Bezeq appealed the Director General’s decision and the amount of the sanction but its arguments were unanimously rejected by the Tribunal. In its decision, the Tribunal made several substantive determinations, including: even though the designated regulator – the Ministry of Communications, dealt in parallel with infrastructure deployment issues, this does not detract from the Director General’s concurrent jurisdiction to enforce in this case; Israeli competition law may require a monopoly to provide access to an essential resource under its control to its competitors as well, without discrimination; refusal to supply by a monopoly may arise from the very existence of a refusal policy – even absent a specific request from a customer to receive the service or product coupled by actual refusal of the monopoly to do so; when each practice has its own anti-competitive effect, they can be enforced as two separate violations – and impose for each violation a separate sanction.

    The 9 million NIS sanction, which the Tribunal reinstated, was imposed at a time when the maximum penalty for a single violation of competition law was about 24 million NIS. Since the Bezeq decision, this amount has been increased to 100 million NIS.

    Meta (Facebook) will pay 25 million NIS for breach of merger reporting obligation – and has undertaken to report to the Competition Authority any merger transaction it is party to in the future

    The Competition Authority and Meta have reached an agreement whereby Meta will pay the State Treasury a 25 million NIS sanction for failure to report to the Director General mergers it executed, including acquisition of RedKix Inc. in 2018 and acquisition of Service Friend Ltd. in 2019.

    As part of the agreement, Meta has undertaken to report to the Director General any merger transaction to which it or any entity under its control is party (under the reporting obligation of monopoly holders), and the Director General has undertaken not to take enforcement measures against Meta and its officers for the 2018 and 2019 mergers. As part of the agreement, Meta does not admit to violations of the Competition Law.

    This is a relatively low sanction amount for a company the size of Meta – partly because the Director General treated the failure to report in this case as a violation that was not likely to harm competition (a “technical” violation). This is because there was no concern of harm to competition as a result of these mergers, which would likely have been approved without conditions had they been submitted as required.

    Generally, the definition of a “merger of companies” in competition law is broad and encompasses a wide range of transactions. However, not every transaction deemed a “merger of companies” under competition law requires reporting and preapproval by the Director General. The reporting obligation arises only where the merger transaction meets one of the criteria enumerated in law – for example, where the merging companies have sales turnover exceeding a certain amount, or where one of the merging companies is a monopoly holding over 50% of the relevant market.

    The agreed order is subject to public review and approval by the Competition Tribunal.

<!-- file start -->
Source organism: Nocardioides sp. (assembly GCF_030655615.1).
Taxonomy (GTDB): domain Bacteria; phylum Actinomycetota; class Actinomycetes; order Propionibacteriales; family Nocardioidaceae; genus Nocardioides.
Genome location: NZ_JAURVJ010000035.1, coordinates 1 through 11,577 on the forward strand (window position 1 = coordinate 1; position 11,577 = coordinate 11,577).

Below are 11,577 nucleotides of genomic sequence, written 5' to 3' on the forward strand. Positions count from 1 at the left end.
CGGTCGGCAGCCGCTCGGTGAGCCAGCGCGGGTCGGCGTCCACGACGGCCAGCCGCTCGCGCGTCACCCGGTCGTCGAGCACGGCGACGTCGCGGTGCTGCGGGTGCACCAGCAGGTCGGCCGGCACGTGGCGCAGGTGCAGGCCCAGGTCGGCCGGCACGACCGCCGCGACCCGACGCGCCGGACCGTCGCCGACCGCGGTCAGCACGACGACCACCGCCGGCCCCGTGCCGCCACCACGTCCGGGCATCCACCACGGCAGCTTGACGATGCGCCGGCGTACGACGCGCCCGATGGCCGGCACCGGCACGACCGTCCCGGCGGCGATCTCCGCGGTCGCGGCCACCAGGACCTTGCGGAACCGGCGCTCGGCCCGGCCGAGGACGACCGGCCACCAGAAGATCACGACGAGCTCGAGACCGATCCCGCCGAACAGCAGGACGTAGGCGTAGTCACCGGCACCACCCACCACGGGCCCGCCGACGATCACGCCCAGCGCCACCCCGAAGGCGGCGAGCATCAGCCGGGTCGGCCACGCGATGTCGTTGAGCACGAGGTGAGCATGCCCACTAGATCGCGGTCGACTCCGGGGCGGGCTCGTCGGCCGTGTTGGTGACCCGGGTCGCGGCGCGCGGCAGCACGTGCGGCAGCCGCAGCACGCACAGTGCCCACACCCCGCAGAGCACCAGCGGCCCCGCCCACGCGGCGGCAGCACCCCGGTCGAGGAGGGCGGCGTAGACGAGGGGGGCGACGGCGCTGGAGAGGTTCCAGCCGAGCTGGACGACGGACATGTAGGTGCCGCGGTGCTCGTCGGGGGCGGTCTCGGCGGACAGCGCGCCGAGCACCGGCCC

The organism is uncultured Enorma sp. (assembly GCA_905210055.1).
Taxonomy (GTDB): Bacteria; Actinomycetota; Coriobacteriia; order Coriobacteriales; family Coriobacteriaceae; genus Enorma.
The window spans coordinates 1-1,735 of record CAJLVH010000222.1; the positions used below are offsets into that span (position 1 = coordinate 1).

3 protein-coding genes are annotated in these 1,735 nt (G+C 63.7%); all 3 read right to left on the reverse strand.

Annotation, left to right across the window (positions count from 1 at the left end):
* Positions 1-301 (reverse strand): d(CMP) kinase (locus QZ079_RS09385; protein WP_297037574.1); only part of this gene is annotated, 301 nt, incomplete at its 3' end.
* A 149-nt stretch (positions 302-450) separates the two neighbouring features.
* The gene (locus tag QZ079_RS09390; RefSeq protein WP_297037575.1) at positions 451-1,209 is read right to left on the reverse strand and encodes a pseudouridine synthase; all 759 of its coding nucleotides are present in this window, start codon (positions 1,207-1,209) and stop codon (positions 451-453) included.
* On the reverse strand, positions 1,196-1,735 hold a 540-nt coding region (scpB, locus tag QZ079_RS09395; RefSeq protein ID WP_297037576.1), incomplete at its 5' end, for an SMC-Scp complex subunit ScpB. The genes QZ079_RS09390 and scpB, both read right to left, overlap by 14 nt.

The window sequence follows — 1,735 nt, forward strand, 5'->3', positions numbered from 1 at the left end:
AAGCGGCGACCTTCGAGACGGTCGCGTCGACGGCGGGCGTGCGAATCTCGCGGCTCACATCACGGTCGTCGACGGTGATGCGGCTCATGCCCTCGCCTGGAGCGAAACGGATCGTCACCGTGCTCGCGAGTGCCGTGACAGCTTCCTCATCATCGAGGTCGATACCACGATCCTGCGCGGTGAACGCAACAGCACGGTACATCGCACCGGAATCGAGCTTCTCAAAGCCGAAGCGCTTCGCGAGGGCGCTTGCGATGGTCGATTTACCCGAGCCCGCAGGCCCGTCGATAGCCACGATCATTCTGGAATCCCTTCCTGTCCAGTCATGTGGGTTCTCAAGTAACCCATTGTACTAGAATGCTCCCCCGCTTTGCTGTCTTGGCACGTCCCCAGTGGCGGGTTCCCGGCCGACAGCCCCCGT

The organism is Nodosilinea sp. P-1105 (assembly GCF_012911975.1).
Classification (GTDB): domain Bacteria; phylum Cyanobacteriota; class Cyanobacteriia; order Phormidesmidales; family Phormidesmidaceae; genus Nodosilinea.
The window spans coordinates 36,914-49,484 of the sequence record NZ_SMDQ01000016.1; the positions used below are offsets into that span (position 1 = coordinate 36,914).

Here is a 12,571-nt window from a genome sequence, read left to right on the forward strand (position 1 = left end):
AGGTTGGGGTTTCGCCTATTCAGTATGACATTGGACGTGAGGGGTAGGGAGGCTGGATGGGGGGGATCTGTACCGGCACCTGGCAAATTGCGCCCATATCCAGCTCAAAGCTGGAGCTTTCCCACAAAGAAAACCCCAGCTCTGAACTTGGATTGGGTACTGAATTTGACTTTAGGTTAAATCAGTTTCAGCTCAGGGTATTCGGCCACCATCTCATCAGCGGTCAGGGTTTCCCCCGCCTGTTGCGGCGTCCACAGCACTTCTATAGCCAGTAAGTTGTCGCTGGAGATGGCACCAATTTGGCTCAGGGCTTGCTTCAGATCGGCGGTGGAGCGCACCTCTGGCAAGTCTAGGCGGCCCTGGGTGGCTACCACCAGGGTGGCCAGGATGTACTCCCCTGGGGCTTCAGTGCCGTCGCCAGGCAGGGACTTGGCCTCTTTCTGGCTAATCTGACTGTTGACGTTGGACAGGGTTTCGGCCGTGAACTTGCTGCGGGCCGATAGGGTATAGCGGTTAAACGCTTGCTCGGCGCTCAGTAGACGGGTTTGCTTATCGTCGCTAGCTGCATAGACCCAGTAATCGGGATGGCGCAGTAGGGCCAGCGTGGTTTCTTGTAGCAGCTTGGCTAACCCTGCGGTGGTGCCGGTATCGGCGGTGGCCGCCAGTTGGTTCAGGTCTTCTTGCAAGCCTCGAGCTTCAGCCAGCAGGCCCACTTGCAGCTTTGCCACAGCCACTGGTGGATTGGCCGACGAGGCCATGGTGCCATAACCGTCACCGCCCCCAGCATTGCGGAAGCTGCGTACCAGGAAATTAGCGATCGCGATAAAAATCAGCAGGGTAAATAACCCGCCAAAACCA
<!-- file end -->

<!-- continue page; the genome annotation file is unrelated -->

A first in Israel – Amisragas will appoint an external monitor to ensure company compliance with competition law provisions instead of criminal proceedings

    The Competition Authority and Amisragas have reached an agreed order whereby instead of continuing criminal proceedings against the company for suspected violations of competition law, Amisragas will pay a 3 million NIS sanction and appoint an external monitor who will audit the company’s and its employees’ adherence to competition law provisions.

    Under the terms of the agreed order, the external monitor will supervise Amisragas for three years, and will examine the company’s and its employees’ adherence to competition law provisions and implementation of the company’s internal enforcement program. The external monitor has broad powers to fulfill its duties, including obtaining documents and information from Amisragas and its employees, conducting surprise audits and interviewing employees at all levels, reporting to the CEO and more. Failure to comply with the external monitor’s requirements constitutes a violation of the agreed order – and hence competition law.

    Appointing an external monitor to supervise a company and its adherence to competition law provisions is unprecedented, and has never been used before in Israel for competition law violations.

    While an external monitor is appointed after an ostensible violation has been uncovered, a similar function may be fulfilled, as a preventative measure, by an internal compliance officer or corporate counsel, as well as external counsel specialized in competition law; these may ensure existence of a compliance program tailored to the company, employee training, auditing the company’s routine conduct regarding competition law issues, and advice on competition law matters encountered by the company during its business activities – thereby reducing and even preventing violations of competition law by the company or its employees ahead of time and providing legal cover for company officers.

    The purpose of this newsletter is to convey recent developments and innovations in the law and it does not constitute legal advice regarding a course of action in a specific incident. We would be happy to provide clarification and/or further explanation upon request.

    Competition & Antitrust Law Practice.